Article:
Whether you snagged it from a farmer's market or just got lucky at your local grocery store, arguably the best way to showcase fresh, seasonal produce is in a salad. And when you're working with perfectly ripe fruits and vegetables, you'll want the salad to do it justice — by using a killer homemade dressing to bring it all together.
The key to any decent dressing is emulsification — the process by which two non-mixable substances, like oil and vinegar, are blended together so that particles of each are evenly (though temporarily) suspended throughout. (It's the reason why you need to shake store-bought salad dressing before use -- to recombine the separated elements.) The most common way to emulsify a dressing at home is to quickly whip it all together using a fork or a whisk. Alternatively, you can seal it up in a jar and give it a hard shake.
But if the manual method isn't giving you the smoothly mixed results you want, or if you just don't want to go through the hassle of whisking by hand, there's one tool you might already have on hand that could help: A handheld milk frother.
Make Mixing A Breeze
Yup, that little vibrating wand that you use to make frothy espresso drinks at home can save you some time and energy next time you're making salad dressing at home. For one thing, it's incredibly convenient — thanks to its small size, you can use it to whisk dressings in virtually any size bowl or jar, even ones that are too small to fit a standard whisk. The battery-operated device also saves you some of the manual labor of whisking by hand, which may take a while to get a really nice, evenly mixed emulsion. Instead, the little gadget does all that for you. Just be sure it's completely submerged in the dressing before you turn it on, or you risk splattering oil and vinegar all over yourself (not fun!).
Because milk frothers (these are the best ones) are made to aerate liquids to create a smooth, fluffy foam, they're great for getting a similarly smooth consistency in your salad dressing. Since the emulsion will eventually separate, though, be sure to serve not too long after mixing. If you're making a batch of dressing to use throughout the week, you'll likely want to re-blend the mixture before each use (or at least shake the sealed container to combine).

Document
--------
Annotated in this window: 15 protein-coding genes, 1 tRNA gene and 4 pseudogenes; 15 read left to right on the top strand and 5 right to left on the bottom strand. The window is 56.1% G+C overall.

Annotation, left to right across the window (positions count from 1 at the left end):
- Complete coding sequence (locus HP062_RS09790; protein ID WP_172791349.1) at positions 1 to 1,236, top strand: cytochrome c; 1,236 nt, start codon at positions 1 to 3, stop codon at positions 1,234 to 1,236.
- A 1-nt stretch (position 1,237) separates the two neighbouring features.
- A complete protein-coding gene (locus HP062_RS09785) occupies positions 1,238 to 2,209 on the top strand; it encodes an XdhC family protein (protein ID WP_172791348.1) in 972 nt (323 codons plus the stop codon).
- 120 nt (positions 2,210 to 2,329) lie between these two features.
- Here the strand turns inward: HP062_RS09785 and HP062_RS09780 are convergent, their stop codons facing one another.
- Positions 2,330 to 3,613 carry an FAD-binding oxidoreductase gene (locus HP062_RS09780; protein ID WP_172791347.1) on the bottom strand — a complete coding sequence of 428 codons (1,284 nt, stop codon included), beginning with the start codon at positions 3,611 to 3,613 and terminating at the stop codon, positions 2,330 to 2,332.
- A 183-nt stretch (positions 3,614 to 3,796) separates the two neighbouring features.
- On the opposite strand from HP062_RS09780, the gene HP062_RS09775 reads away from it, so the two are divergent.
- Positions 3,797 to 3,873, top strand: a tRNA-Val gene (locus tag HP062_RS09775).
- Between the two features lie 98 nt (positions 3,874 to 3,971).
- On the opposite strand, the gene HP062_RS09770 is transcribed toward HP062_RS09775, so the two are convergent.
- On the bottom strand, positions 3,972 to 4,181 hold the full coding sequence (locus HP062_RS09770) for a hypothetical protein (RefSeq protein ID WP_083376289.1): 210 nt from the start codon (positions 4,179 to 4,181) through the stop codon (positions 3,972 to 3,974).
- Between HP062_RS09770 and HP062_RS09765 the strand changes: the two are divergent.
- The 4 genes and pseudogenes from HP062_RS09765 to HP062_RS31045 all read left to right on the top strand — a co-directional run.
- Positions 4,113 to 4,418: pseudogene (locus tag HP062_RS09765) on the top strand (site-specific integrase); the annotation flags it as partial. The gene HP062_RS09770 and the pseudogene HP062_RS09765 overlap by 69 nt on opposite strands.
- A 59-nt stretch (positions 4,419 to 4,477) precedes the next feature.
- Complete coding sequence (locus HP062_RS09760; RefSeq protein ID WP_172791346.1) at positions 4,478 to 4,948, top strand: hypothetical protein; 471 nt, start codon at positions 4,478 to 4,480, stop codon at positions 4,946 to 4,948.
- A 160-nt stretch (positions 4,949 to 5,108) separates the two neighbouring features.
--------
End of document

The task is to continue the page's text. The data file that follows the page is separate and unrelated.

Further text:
Tools Of The (Salad) Trade
Sometimes cooks will use standard or immersion blenders to emulsify their dressings, which is another non-manual option (and definitely the path you want to take if you're trying to break up big chunks of fruit or other solids). Milk frothers, though, have the advantage of being incredibly easy to use and clean, without having to take apart any sharp, complicated pieces of equipment. It doesn't hurt, either, that you can snag a milk frother for just about $10.
One note of caution, though: If you plan to use your frother for beverages again after using it for salad dressing, be sure to clean it thoroughly in between. The last thing anyone wants in their morning latte is an aggressive smack of red wine vinegar. In fact, it's not a bad idea to keep a second frother in stock so that one can be the dedicated salad dressing and the other can remain devoted to drinks. Then you don't have to worry about accidentally transferring some very out-of-place flavors from your salad to your coffee, or vice versa. Coffee vinaigrette is a real thing, but it's best made intentionally — not via cross-contamination.
Read the original article on Daily Meal.